Kevin Flynn feels that the stock market is overvalued and any recent Geo-political scares only ends up fueling the markets to move higher. Inflation is a worry that may or may not be valid and the outcome is certainly not 'preordained' without a fight from Mr. Market.
I would suggest the following conclusions: one, that without further supply shocks, inflation will not get traction in the current business cycle. This is in large part due to two, general inflation will continue to be constrained by diminished purchasing power, low real wage growth, and moderate economic growth overall. While we will surely see some better quarters for growth rates than the last one, including its cyclical opposite, the economy is unlikely to move from five years of low growth to five years of higher growth without interruption or significant change in the current economic structure.
Three, until the next credit contraction comes to pass, asset inflation will continue in select areas, including high-end real estate, collectibles, fine art, and equities. Though the recent low in stock market volatility will not last, one should expect a transition period of occasional outbursts rather than a sudden discontinuity (though geo-politics can change this).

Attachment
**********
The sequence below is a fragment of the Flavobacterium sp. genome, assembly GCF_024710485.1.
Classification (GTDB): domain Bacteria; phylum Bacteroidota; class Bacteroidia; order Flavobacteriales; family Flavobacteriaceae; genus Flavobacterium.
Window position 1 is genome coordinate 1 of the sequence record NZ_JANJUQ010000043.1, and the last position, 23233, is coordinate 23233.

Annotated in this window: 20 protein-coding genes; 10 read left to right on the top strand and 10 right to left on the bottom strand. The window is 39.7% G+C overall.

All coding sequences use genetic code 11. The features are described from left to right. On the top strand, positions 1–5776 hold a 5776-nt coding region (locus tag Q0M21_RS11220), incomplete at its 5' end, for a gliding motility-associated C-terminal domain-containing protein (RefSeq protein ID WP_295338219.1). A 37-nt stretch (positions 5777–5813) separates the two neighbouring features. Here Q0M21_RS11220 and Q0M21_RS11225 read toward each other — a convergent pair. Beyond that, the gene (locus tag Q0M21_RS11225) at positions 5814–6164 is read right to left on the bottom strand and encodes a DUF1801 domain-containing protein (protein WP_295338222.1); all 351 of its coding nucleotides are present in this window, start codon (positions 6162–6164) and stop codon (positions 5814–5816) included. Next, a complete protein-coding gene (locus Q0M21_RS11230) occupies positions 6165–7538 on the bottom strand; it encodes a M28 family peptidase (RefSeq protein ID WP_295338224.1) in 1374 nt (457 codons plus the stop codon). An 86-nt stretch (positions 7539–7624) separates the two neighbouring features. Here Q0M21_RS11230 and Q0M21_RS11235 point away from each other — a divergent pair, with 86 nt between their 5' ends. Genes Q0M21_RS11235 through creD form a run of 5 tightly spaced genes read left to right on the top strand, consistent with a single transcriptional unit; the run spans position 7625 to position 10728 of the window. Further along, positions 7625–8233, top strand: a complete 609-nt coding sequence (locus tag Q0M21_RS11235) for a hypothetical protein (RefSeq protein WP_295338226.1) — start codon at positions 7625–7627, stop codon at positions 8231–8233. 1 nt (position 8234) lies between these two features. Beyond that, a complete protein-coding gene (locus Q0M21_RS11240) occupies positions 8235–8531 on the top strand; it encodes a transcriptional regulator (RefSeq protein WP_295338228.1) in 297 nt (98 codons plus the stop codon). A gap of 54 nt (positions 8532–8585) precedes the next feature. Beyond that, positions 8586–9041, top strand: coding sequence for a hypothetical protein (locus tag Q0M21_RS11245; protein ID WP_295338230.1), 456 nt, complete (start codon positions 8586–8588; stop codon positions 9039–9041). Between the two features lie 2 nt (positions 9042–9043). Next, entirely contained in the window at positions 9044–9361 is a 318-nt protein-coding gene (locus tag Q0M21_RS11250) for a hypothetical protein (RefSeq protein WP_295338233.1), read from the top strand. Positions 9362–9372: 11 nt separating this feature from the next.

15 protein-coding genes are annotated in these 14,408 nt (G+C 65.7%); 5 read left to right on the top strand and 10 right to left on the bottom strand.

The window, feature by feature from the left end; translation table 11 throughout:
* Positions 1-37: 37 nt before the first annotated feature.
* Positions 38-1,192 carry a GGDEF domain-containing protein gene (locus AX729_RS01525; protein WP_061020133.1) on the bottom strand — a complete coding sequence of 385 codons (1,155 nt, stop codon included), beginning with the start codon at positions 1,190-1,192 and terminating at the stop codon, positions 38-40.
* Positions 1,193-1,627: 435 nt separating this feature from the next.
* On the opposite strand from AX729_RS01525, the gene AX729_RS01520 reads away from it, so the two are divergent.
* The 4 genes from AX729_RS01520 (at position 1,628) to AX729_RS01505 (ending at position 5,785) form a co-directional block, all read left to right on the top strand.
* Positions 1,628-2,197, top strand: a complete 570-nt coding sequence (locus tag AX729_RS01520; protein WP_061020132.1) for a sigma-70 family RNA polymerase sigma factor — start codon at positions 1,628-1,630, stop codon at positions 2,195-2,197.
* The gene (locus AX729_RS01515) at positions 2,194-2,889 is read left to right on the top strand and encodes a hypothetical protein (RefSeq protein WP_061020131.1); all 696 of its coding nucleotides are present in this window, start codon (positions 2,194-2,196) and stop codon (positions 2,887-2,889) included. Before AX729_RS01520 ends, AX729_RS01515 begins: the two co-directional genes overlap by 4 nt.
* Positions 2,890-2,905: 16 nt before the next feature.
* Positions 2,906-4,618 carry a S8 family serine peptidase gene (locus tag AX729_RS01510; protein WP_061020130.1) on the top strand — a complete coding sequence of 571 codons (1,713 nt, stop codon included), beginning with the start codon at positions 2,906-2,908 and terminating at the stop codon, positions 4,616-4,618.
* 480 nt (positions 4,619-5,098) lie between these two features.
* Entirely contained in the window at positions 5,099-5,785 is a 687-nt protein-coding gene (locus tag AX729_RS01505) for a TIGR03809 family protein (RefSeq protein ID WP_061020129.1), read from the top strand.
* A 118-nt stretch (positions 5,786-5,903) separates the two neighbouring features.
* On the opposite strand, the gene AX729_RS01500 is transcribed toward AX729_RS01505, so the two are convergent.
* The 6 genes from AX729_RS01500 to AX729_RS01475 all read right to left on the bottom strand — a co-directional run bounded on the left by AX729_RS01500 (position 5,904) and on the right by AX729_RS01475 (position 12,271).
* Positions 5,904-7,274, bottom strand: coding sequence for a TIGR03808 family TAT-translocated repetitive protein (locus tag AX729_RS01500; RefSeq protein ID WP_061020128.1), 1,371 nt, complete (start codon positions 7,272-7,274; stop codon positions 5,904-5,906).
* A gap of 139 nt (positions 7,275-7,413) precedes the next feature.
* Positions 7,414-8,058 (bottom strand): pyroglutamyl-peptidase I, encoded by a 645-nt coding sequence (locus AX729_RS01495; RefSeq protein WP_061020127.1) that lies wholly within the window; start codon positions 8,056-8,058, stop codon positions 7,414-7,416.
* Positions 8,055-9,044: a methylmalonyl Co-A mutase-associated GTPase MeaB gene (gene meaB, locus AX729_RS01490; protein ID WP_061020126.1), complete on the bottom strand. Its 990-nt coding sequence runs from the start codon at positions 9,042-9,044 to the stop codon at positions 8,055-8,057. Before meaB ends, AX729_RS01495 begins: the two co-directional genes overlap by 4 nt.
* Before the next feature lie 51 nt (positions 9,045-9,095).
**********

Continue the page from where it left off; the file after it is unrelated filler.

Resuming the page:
Finally, the real threat for the end of the current cycle resides not so much in interest rates rising to still-low levels, but that asset inflation continues to widen the divergence between select price levels, particularly equities, and the general price level dictated by the real economy. Should the business cycle reach a natural end at a time when asset prices - encouraged by the usual failures of global worries to morph into global disasters - have climbed back to historically maximal deviations from the mean, their return to the mean (and typically beyond) is far more likely to cause the credit system disaster that the stock market and central banks fear, than would a modest increase in the level of real rates.
Basically, all this talk of inflation moving the markets is just talk and inflation is at least not a near term event. But what it does imply is that the markets are facing a headwind because of it.
Last week's Consumer Price Index (CPI) release spooked a few people with a month to month change of 0.4%, the largest since February 2013.
The Fed chair, Janet Yellen, is far less concerned about inflation and less worried about last week's CPI report than most.
Other inflation measures do not point to a jump, or even a modest rising trend, in inflation.
What does all this mean for Fed policy? Very little. However, we are likely to hear a lot more nervous talk about inflation during the summer.
(Follow Closing Market Averages at end of this article)
WTI oil closed Friday at 105.75 (down -0.10 or -0.09%)
Brent oil closed Friday at 113.21 (even 0.00 or 0.00%)
Copper closed Friday at 3.164 (down -0.009 or -0.27%)
Gold closed Friday at 1316.90 (down -0.10 or -0.01%)
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Friday's Market Numbers
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Written by Gary